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Mondragon, a cooperative in Spain

Rajni BAKSHI

09 / 2008

New Economics pays due homage to and draws inspiration from almost two centuries of experience in the cooperative movement. Throughout the 19th century, cooperatives emerged in many fields – agriculture, industry, services and more across Europe. In 1895, this momentum led to the formation of the International Cooperatives Alliance (ICA) in London. The fundamental premise of the cooperative movement is a faith in people’s natural capacity to improve themselves economically and socially through mutual self-help in democratically- controlled economic organizations.

The Mondragon cooperatives in Spain’s Basque region are perhaps the most famous example of democratic worker-owner industrial enterprises that have continued to grow and thrive for almost 50 years. These cooperatives were initiated soon after World War II by a young priest named Don Jose Maria Arizmendiaretta. Due to acute poverty in this region, most of the youth were migrating in search of livelihood. Don Jose Maria was convinced that it was possible to make a success of a humanistic cooperative business within the capitalist world.

It all began with the creation of a technical school and later a small stove factory. In order to raise capital for the business, this team established a cooperative bank – the Caja Laboral Popular - which sought the savings of local people. The founders of the new bank appealed to the Basque people by saying that here was a way to build local industry and keep the youth at home.

The stove factory was the beginning of a string of worker-owned industrial units and services spread across the region. The profits from these cooperatives are partly enjoyed by individual worker-owners; some profit flows into a capital fund and some into social funds that provide community benefits. The trade school eventually grew into a polytechnic institute offering high-tech training. The Mondragon network now includes high-tech industrial firms, agricultural networks, schools, a university, retail stores, housing complexes, a cooperative bank, research and development institutes, and a co-op that provides welfare benefits. The Mondragon cooperatives aim to balance interests at many levels – for example, the individual with the community, the particular co-op with the whole co-op system, the human interests of workers with the necessities of the market, the industrial process with the environment.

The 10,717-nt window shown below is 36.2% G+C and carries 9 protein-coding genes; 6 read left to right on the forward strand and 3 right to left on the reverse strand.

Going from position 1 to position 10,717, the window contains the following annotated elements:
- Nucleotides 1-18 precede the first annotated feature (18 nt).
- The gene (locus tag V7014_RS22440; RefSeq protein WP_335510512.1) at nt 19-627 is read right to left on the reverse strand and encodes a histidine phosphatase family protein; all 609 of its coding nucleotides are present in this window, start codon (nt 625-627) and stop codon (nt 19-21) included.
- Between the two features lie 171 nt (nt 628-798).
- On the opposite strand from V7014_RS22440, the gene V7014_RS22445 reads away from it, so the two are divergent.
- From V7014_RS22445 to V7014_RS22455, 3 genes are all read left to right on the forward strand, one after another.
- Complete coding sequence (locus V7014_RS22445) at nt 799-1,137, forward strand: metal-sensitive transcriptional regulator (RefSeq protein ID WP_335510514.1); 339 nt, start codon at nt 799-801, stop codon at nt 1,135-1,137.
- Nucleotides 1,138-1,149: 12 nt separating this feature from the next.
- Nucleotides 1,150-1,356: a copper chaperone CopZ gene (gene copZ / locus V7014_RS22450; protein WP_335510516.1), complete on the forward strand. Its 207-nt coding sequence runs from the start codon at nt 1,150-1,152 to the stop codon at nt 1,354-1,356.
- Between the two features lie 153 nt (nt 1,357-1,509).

By the late 1990s, the Caja Laboral Popular had become a large bank with hundreds of branches and assets of almost $10 billion. The Mondragon cooperatives have combined sales of over $10 billion and combined staff of more than 26,000 persons. In the late 1990s these units reorganized themselves as the Mondragon Cooperative Corporation (MCC) that is now among the largest and most successful Spanish firms competing in the European Union.

The MCC describes itself as a business-based socio-economic initiative “created for and by people and inspired by the Basic Principles of our Co-operative Experience. It is firmly committed to the environment, competitive improvement and customer satisfaction in order to generate wealth in society through business development and the creation of, preferably co-operative, employment.” In 2002, the MCC led the process of setting up the European Association of Cooperative Groups (ECG) - which facilitates transmission of know-how between European co-operative groups.